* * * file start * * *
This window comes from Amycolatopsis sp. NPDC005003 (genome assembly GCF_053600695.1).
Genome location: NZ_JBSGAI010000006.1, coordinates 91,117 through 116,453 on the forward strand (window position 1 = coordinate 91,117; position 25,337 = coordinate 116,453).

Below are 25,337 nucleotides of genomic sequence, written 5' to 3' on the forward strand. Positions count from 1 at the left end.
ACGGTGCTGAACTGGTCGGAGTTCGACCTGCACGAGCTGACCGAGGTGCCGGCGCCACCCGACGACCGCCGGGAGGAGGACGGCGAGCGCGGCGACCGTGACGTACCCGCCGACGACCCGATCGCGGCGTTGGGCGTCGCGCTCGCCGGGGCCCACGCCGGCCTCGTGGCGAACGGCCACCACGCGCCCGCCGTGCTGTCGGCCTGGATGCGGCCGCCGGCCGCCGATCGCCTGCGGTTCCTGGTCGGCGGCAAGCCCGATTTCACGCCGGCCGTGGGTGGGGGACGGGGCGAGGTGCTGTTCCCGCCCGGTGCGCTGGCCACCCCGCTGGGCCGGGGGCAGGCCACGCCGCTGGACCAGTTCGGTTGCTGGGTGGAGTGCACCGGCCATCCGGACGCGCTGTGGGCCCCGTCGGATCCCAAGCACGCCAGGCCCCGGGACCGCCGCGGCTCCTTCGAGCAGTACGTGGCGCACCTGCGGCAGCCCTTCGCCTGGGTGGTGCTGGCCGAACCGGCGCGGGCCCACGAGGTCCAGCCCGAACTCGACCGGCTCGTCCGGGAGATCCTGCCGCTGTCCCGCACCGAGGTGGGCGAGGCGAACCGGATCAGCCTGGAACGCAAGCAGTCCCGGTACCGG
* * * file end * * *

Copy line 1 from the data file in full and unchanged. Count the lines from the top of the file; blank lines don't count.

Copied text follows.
This window comes from Amycolatopsis sp. NPDC005003 (genome assembly GCF_053600695.1).